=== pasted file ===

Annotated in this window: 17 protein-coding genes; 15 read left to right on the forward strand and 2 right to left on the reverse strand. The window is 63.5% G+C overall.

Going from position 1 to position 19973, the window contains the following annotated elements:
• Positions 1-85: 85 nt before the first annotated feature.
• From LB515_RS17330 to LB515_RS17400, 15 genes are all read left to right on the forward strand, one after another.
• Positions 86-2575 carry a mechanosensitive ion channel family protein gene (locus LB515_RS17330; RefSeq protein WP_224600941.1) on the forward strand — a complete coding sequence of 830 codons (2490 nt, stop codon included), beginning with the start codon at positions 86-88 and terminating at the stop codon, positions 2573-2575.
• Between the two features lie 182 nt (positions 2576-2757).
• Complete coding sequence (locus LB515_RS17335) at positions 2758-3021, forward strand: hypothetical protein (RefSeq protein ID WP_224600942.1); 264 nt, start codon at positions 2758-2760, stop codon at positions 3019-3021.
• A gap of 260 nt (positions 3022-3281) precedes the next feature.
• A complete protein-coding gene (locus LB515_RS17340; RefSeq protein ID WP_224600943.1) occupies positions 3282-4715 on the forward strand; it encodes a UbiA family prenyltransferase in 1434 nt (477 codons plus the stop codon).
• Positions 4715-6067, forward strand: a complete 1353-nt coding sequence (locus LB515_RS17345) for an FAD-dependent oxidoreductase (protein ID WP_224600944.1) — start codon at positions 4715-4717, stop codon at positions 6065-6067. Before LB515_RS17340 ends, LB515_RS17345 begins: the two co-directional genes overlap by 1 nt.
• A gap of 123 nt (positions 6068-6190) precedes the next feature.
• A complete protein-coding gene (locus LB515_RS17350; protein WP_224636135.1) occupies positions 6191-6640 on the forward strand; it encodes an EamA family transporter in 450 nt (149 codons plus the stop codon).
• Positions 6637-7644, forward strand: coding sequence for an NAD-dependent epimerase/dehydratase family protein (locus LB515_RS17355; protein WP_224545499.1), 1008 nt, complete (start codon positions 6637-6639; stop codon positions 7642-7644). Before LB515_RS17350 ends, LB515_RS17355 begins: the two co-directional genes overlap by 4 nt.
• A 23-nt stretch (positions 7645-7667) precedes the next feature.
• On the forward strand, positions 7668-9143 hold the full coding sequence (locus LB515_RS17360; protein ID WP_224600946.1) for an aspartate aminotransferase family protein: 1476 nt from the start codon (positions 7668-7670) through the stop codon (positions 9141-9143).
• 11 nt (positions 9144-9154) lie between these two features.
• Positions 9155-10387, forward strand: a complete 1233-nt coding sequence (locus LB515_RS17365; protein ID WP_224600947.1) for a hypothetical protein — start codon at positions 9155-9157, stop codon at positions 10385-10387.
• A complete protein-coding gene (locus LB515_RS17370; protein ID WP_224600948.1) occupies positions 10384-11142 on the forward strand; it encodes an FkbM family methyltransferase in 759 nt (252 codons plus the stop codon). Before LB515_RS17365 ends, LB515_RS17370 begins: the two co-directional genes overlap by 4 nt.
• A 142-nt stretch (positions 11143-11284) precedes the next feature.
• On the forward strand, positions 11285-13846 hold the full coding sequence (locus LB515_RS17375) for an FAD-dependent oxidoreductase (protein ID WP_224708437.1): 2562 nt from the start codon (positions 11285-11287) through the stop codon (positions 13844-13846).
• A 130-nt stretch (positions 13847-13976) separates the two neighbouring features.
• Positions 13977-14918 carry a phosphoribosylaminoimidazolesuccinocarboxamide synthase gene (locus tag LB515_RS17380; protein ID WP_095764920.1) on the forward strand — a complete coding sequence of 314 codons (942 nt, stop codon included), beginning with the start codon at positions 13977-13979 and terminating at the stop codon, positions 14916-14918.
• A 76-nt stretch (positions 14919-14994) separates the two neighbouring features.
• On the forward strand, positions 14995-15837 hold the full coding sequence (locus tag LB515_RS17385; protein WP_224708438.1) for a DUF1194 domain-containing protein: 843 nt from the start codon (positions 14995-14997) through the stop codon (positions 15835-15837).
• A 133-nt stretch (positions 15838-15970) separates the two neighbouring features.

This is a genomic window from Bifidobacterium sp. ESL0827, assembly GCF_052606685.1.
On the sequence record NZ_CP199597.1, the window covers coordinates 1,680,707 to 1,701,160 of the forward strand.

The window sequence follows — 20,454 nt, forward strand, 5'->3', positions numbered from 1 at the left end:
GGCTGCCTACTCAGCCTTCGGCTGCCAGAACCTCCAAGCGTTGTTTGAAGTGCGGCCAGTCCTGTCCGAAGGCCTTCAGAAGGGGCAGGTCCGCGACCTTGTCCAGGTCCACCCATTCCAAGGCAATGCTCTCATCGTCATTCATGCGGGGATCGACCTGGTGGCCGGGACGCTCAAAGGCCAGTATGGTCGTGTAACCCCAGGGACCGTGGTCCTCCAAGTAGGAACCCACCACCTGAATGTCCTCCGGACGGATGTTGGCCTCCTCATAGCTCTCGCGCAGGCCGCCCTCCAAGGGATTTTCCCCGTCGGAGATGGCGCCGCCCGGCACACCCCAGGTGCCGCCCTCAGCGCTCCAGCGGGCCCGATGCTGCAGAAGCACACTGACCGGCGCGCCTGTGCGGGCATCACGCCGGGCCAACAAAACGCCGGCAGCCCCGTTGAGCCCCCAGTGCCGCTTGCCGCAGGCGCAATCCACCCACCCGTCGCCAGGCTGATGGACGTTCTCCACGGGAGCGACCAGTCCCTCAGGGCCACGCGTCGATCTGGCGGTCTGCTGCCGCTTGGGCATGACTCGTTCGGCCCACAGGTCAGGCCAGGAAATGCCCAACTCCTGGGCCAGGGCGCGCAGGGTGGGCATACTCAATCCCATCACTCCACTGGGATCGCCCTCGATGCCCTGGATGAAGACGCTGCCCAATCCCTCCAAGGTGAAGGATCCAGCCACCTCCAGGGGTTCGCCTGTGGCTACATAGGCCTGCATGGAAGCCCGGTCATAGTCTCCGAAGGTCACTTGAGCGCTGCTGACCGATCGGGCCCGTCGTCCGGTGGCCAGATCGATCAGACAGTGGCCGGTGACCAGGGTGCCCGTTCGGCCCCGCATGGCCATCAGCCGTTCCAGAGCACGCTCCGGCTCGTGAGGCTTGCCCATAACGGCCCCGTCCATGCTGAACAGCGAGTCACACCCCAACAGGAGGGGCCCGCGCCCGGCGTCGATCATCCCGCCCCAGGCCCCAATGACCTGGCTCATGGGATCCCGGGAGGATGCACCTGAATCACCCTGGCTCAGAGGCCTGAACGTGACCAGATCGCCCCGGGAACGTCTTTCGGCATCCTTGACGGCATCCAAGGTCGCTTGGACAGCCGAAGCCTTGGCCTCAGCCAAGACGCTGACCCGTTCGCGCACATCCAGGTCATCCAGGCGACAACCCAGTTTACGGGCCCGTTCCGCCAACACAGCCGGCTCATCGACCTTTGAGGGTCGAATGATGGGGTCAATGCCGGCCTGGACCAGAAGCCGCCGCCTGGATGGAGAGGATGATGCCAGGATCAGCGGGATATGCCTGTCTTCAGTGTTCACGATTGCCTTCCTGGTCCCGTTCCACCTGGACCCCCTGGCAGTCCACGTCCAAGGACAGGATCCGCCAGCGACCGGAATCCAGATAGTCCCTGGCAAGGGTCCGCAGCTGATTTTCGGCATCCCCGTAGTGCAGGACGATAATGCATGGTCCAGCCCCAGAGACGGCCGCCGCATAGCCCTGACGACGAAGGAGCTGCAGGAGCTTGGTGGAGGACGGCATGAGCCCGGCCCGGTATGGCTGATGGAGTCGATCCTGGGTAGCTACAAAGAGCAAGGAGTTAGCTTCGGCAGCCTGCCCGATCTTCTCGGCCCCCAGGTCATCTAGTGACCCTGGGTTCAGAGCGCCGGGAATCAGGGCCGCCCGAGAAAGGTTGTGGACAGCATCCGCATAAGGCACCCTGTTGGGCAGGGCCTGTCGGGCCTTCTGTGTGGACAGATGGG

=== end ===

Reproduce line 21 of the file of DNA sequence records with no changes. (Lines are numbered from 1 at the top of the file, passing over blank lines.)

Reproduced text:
• A 130-nt stretch (positions 13847-13976) separates the two neighbouring features.